"I was always into Kraftwerk, Yellow Magic Orchestra, Gary Numan. I said, there is no black group out here that plays strictly electronics. Herbie Hancock and all of them did that but I'm talking about a strict funk type of groove.
I thought it was just gonna please the punk rockers and the hip-hoppers, but suddenly you started seeing Chinese people singing it, Chicanos, other people, and it really amazed me how it took off. After that came out, every record that came out of New York had beat boxes and synthesisers."
The team that produced "Planet Rock" was Bambaataa and his MCs - G.L.O.B.E., Mr. Biggs and Pow Wow - along with Tom Silverman, Arthur Baker and a keyboard player named John Robie. Robie had produced a synthesiser track for DiscoNet called "Vena Cava". Having met Baker, Bambaataa and Silverman, he was invited to the session.
"We did the music in one night," says Baker, "and we did the music for 'Play At Your Own Risk', which was Planet Patrol. We did that the same night. Two days later we did the rap. It took a while for the rap. We fought a lot about the rap. Soul Sonic Force, they didn't like how the record sounded. They didn't trust us because we'd only just met so they slept out in the lounge so they could get cassettes. They thought we were going to fuck it up, basically. There were mistakes in it and they wanted to keep going for perfection. I said, rap records aren't perfection. What makes a rap record great are the little things that happen by accident that you keep in."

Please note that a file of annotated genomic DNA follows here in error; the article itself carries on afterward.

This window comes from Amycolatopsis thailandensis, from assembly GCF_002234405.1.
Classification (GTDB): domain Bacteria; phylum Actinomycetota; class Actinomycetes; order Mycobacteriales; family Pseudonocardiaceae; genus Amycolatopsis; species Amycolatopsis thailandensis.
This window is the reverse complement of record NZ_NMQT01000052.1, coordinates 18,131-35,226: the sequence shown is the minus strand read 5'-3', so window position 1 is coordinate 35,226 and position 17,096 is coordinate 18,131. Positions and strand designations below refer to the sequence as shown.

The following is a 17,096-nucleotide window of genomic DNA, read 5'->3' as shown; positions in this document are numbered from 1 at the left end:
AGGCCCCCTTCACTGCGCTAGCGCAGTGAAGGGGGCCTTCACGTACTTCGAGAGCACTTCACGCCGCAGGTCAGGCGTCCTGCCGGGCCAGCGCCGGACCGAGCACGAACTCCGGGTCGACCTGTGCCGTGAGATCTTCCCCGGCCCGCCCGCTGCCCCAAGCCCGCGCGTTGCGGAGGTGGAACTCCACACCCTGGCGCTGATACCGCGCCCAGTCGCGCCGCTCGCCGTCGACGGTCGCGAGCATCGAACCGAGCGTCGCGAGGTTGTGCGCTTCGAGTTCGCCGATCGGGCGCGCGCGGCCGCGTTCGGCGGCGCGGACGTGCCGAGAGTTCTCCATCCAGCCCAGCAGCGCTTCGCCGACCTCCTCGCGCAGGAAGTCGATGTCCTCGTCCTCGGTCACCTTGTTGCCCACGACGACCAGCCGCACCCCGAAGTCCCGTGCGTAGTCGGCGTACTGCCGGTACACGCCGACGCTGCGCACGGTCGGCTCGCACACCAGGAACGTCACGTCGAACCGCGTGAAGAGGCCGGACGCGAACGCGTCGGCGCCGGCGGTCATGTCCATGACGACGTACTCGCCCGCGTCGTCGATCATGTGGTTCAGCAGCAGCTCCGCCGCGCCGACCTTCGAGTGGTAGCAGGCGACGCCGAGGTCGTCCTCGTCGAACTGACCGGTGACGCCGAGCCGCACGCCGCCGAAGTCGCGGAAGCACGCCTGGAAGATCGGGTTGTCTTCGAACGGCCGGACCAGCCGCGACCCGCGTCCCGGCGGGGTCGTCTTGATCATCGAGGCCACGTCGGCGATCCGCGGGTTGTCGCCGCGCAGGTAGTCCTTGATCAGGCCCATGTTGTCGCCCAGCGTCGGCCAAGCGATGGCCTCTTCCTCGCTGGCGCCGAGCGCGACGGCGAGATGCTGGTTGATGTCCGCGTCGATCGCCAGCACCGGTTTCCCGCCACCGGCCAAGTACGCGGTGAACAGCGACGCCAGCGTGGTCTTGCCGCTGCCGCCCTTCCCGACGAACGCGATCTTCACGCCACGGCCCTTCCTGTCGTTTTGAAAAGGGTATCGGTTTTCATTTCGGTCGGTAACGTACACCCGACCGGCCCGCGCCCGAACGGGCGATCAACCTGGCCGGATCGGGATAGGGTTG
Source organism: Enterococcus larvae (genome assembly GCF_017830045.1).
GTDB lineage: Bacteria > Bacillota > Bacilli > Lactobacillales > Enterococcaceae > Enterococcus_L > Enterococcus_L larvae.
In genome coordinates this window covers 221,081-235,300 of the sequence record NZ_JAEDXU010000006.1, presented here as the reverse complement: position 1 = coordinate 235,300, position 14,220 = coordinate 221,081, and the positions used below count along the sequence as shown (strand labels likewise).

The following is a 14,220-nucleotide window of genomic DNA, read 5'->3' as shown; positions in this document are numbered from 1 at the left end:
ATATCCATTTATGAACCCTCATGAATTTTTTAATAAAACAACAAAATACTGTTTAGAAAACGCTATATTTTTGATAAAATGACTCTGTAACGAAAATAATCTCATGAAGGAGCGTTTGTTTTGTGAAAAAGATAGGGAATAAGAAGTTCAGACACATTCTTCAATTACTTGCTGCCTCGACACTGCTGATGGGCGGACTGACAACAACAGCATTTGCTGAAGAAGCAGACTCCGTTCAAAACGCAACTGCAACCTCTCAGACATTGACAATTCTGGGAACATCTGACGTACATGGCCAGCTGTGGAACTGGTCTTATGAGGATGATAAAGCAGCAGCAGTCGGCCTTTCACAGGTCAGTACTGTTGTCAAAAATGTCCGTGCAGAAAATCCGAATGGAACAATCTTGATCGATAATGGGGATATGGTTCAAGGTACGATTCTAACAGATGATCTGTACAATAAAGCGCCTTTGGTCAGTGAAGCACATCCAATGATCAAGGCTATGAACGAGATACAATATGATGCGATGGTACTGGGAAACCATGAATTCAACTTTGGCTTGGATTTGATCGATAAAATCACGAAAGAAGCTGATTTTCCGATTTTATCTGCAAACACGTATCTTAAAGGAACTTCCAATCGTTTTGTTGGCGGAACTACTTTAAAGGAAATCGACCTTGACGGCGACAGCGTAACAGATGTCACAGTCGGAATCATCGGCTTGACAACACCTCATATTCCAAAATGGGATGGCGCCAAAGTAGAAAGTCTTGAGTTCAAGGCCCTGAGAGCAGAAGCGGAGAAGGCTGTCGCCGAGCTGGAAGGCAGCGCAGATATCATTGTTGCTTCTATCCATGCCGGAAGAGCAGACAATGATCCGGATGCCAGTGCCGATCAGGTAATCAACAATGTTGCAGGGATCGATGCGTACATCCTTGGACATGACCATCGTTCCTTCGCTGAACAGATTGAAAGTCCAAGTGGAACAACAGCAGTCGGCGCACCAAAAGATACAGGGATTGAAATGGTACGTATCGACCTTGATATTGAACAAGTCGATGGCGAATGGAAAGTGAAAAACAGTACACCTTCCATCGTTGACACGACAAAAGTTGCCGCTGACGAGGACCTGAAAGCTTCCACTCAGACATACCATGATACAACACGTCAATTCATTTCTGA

Silverman laughs about one of those accidents. "Pow Wow forgot the words," he says, "and he went 'Zuh-zuh-zuh, zuh-zuh-zuh'. I said, keep it, that's great. He was always spaced out, this guy." Programmed by John Robie on a Roland 808 drum machine and the studio synthesisers, the track featured a huge orchestral chord played on the Fairlight sampling keyboard. "Can you play the orchestra hit polyphonically, like 10 orchestras hitting at the same time," Silverman had asked. "That ended up on a billion records afterwards," he adds.
Musically and lyrically, the track was revolutionary. The style of rap, called MC Popping, had been invented by G.L.O.B.E., a rapper who had met Bambaataa at Bronx River High School. "MC Popping was pauses and phases," Bambaataa explains. "It was symbolic. Chase your dreams, jump out your seat, if you can't do it on your own, socialise. Anything that's your perfect beat - love, astrology, sex, music, whatever it is - that's your perfect beat. I like to keep reality and the fun stuff mixed together."
From the first moments of its recording history, hip-hop had encountered problems with copyright. The Sugarhill Gang's "Rapper's Delight", for example, infringed copyright on Chic's "Good Times". As for "Planet Rock", the lead melody was Kraftwerk's "Trans-Europe Express", with a second melody taken from Babe Ruth's "The Mexican", originally composed by Ennio Morricone for Sergio Leone's spaghetti western, For a Few Dollars More.
"We liked it, we danced to it," said Kraftwerk's Ralf Hutter, asked if he felt flattered by "Planet Rock". "Before, we were like outsiders. We've been attacked or put down and suddenly you get artistic response. It's wonderful in a way." Less wonderful for Tommy Boy was the predatory response from the publishing company who handled "Trans-Europe Express", No Hassle Music. With "Planet Rock" growing into a huge hit, their demands for payment reflected the success of the record. "I had to settle for a number three times higher than anybody pays now for publishing clearing," Silverman says. "They were trying to get 25 cents a record. I think I ended up paying 7 and a half cents. It was highway robbery. They were getting 200 per cent of the publishing. It was outrageous."
With "Planet Rock", Afrika Bambaataa and Tommy Boy rocket-launched a futuristic new sound, a black science fiction music that exploited cutting edge technology in a way that was totally accessible to young street kids. Planet Patrol's "Play At Your Own Risk" was inspired by the craze for electronic arcade games like Pac Man, Defender and Galaxian. The track was recorded on the same strip of